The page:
What is naturopathic medicine?
Naturopathic medicine is a distinct system of primary health care that addresses the root causes of illness and promotes health and healing using natural therapies. Naturopathic physicians integrate standard medical diagnostics with a broad range of natural therapies.
What education and training do naturopathic doctors have?
Dr. Stephanie Peltz has 8 years of post-secondary education including:
4 years of undergraduate university including premedical prerequisites in biology, psychology, English, general chemistry, organic chemistry and biochemistry. She has a bachelor of science from McGill University.
4 years of naturopathic medical education from the Boucher Institute of Naturopathic Medicine (1 of 6 recognized schools in North America). The academic portion of the program includes 3500 classroom hours, while the clinical training consists of 1200 hours in the teaching clinic (treating patients under the supervision of a licensed naturopathic physician) and 300 hours observing naturopathic doctors in their own practices.
How are naturopathic doctors regulated?
To be licensed to practice naturopathic medicine in BC you must:
- Have completed at least 3 years of liberal arts or sciences at a university.
- Have graduated from a recognized naturopathic medicine education program.
- Have successfully completed rigorous professional board exams, both written and oral.
- Have your application accepted by the College of Naturopathic Physicians of BC.
When would someone go to a naturopathic doctor?
Naturopathic doctors are unique in health care because their training combines conventional medical sciences and diagnostic tools with a broad scope of therapies. The ability to integrate different philosophies and practices gives us many tools to work with. This allows greater flexibility and creativity when approaching complex subjects like health and disease.
Common reasons people visit a naturopathic doctor:
- They experience a major health crisis and want to explore their treatment options
- They are fed up with being sick or in pain
- They are overwhelmed by the growing mountain of health products they think they should be taking and want a professional to help them prioritize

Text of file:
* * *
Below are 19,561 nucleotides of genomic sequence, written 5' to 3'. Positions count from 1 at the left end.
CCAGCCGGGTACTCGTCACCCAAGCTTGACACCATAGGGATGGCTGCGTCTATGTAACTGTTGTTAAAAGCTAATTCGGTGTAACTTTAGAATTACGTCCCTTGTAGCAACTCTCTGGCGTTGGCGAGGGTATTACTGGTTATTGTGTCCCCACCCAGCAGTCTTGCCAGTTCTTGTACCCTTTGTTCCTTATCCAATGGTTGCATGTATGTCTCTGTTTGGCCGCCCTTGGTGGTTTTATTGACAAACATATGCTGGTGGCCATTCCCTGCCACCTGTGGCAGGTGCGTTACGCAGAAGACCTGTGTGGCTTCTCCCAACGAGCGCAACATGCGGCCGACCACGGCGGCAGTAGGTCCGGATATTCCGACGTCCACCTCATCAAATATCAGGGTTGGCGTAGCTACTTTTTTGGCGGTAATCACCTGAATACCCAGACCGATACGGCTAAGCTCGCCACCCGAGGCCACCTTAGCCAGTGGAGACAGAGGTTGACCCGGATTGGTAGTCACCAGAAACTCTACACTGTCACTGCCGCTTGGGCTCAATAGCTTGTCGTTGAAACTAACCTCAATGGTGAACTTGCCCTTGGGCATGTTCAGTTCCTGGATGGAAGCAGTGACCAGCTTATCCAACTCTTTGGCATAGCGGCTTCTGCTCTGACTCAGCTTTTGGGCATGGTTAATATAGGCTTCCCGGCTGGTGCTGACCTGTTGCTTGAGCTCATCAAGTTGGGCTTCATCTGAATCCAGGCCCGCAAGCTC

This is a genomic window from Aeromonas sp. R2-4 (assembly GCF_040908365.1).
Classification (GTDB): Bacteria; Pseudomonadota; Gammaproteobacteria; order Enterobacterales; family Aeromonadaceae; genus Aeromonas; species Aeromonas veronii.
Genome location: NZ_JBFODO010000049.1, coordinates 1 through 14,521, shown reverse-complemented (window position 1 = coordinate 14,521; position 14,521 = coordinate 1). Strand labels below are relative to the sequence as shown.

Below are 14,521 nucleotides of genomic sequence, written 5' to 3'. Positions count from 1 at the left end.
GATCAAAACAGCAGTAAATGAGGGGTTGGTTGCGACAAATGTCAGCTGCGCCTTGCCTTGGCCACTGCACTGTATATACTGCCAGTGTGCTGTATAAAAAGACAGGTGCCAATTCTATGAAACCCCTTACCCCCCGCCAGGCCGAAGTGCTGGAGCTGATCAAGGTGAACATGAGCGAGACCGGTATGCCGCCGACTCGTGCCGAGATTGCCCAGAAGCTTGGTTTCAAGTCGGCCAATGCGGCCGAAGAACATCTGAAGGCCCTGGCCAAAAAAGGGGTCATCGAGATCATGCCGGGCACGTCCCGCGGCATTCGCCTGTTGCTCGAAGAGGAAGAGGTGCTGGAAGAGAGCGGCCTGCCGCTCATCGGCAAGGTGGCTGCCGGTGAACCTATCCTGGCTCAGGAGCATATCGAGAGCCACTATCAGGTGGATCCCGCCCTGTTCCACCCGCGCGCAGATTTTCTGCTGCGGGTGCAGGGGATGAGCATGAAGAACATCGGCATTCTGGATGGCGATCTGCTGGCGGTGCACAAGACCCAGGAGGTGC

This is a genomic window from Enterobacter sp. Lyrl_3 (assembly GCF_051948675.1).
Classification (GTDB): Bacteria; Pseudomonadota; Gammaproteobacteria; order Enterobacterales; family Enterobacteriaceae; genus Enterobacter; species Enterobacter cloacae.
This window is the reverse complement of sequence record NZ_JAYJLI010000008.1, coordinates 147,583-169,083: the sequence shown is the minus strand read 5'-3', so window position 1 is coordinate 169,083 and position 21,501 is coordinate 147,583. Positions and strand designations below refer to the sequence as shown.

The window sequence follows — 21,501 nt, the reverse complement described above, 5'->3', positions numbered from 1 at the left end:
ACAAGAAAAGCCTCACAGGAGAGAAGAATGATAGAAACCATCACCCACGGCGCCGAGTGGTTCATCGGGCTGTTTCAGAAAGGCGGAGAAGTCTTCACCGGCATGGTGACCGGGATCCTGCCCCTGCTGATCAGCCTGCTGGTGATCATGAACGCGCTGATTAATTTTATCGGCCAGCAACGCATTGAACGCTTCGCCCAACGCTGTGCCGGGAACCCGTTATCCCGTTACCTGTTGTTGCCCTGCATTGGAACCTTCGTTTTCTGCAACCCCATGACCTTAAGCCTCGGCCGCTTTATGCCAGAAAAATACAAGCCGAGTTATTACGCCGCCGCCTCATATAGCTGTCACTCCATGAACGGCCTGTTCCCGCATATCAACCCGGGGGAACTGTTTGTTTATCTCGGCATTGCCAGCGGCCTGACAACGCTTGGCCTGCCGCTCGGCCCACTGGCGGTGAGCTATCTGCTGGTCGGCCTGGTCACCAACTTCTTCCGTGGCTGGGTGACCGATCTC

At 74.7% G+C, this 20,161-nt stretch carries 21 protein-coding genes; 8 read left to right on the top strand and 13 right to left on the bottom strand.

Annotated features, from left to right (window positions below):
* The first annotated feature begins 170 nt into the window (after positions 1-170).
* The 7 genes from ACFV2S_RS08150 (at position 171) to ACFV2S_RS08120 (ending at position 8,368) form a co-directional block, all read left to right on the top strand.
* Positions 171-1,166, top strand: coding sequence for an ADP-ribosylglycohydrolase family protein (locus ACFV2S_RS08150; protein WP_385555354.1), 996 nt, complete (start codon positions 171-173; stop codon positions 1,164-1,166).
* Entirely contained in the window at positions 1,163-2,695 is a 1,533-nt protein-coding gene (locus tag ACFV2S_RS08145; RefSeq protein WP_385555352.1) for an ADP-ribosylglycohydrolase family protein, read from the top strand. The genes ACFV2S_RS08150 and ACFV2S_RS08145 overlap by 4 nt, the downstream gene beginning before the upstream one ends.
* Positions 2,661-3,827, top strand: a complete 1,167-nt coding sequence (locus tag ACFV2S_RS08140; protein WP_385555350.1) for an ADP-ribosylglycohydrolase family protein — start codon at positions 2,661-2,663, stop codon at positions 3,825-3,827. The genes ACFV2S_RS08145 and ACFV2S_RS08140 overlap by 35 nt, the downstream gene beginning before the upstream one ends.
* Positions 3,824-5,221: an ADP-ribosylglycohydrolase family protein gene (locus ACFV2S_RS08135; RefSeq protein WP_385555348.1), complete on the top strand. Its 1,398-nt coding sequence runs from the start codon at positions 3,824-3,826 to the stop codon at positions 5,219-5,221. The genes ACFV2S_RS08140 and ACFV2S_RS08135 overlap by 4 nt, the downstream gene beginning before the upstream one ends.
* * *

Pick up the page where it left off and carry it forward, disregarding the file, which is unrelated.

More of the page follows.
- They want a comprehensive disease prevention program
- They choose to have a naturopathic doctor as their family doctor
Dr. Peltz encourages people to see an ND before their health is in crisis. Minor health problems are symptoms of imbalance - a warning sign from your body that it is not functioning as well as it could. The earlier you address a health concern, the easier it is to treat.
Do I need a referral to see a naturopathic doctor?
No, you do not need a referral. Word of mouth is often the best referral system. To learn more about naturopathic medicine please visit the British Columbia Naturopathic Association website at www.bcna.ca.
Is naturopathic medicine covered under MSP or extended healthcare plans?
Many extended healthcare plans cover naturopathic medicine visits and laboratory testing fees. Patients are encouraged to learn the details of their specific plan. Also, MSP may pay a portion of the visit fees if you qualify for premium assistance under the medical services plan of BC. Inquire when you book your appointment.
What is the difference between naturopathy and homeopathy?
Homeopathy is a specific system of medicine that uses diluted potencies of natural substances to stimulate the body to heal itself. Naturopathy is a medical practice that integrates a wide variety of therapies, including homeopathy, to treat the cause of an individual’s symptoms.
Why would I see a naturopathic doctor when I can get advice about natural products from my health food store?
Naturopathic doctors are primary care physicians. This means they base recommendations on a diagnosis or probable cause of a problem, rather than symptoms. For example, fatigue can be caused by hundreds of different factors – from sleep disturbance to anemia to cancer. A naturopathic doctor considers medical history, physical exams and appropriate laboratory testing in their assessment to determine what treatment will be the most appropriate, safe and effective. Treatments are individualized and take into account your whole history. A further benefit of consulting a naturopathic doctor is that your response to therapies are monitored and adjusted as needed.
What is the difference between professional brand supplements and those I can purchase in the health food/grocery store?
Supplements are not all made alike. They differ in purity of ingredients, freshness of ingredients, bio-availability of ingredients, and whether they include added fillers/binders. Dr. Peltz stocks a small dispensary of items that are only available by prescription from a licensed naturopathic physician. She has researched and chosen brands that demonstrate superior manufacturing and quality standards.